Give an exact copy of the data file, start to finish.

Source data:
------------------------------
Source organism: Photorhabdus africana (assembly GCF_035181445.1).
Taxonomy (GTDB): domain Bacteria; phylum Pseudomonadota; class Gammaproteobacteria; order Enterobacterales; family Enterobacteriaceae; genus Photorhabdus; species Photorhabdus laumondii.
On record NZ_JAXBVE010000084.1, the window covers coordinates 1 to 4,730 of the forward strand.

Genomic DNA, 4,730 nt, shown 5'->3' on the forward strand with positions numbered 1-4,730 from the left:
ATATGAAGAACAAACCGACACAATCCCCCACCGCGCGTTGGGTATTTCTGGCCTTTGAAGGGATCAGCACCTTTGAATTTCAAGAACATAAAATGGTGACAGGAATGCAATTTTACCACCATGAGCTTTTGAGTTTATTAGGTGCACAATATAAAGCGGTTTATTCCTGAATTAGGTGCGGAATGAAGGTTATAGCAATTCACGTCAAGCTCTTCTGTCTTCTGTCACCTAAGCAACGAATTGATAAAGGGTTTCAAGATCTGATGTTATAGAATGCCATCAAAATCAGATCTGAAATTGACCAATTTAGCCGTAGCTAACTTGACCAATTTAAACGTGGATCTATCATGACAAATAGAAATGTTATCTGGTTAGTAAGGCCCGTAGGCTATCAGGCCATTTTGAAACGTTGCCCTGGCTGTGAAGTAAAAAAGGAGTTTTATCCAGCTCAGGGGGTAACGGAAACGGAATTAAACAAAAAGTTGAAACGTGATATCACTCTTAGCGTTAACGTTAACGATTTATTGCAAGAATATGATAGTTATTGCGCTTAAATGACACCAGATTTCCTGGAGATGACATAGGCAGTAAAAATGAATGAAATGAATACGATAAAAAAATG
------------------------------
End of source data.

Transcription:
Source organism: Photorhabdus africana (assembly GCF_035181445.1).
Taxonomy (GTDB): domain Bacteria; phylum Pseudomonadota; class Gammaproteobacteria; order Enterobacterales; family Enterobacteriaceae; genus Photorhabdus; species Photorhabdus laumondii.
On record NZ_JAXBVE010000084.1, the window covers coordinates 1 to 4,730 of the forward strand.

Genomic DNA, 4,730 nt, shown 5'->3' on the forward strand with positions numbered 1-4,730 from the left:
ATATGAAGAACAAACCGACACAATCCCCCACCGCGCGTTGGGTATTTCTGGCCTTTGAAGGGATCAGCACCTTTGAATTTCAAGAACATAAAATGGTGACAGGAATGCAATTTTACCACCATGAGCTTTTGAGTTTATTAGGTGCACAATATAAAGCGGTTTATTCCTGAATTAGGTGCGGAATGAAGGTTATAGCAATTCACGTCAAGCTCTTCTGTCTTCTGTCACCTAAGCAACGAATTGATAAAGGGTTTCAAGATCTGATGTTATAGAATGCCATCAAAATCAGATCTGAAATTGACCAATTTAGCCGTAGCTAACTTGACCAATTTAAACGTGGATCTATCATGACAAATAGAAATGTTATCTGGTTAGTAAGGCCCGTAGGCTATCAGGCCATTTTGAAACGTTGCCCTGGCTGTGAAGTAAAAAAGGAGTTTTATCCAGCTCAGGGGGTAACGGAAACGGAATTAAACAAAAAGTTGAAACGTGATATCACTCTTAGCGTTAACGTTAACGATTTATTGCAAGAATATGATAGTTATTGCGCTTAAATGACACCAGATTTCCTGGAGATGACATAGGCAGTAAAAATGAATGAAATGAATACGATAAAAAAATG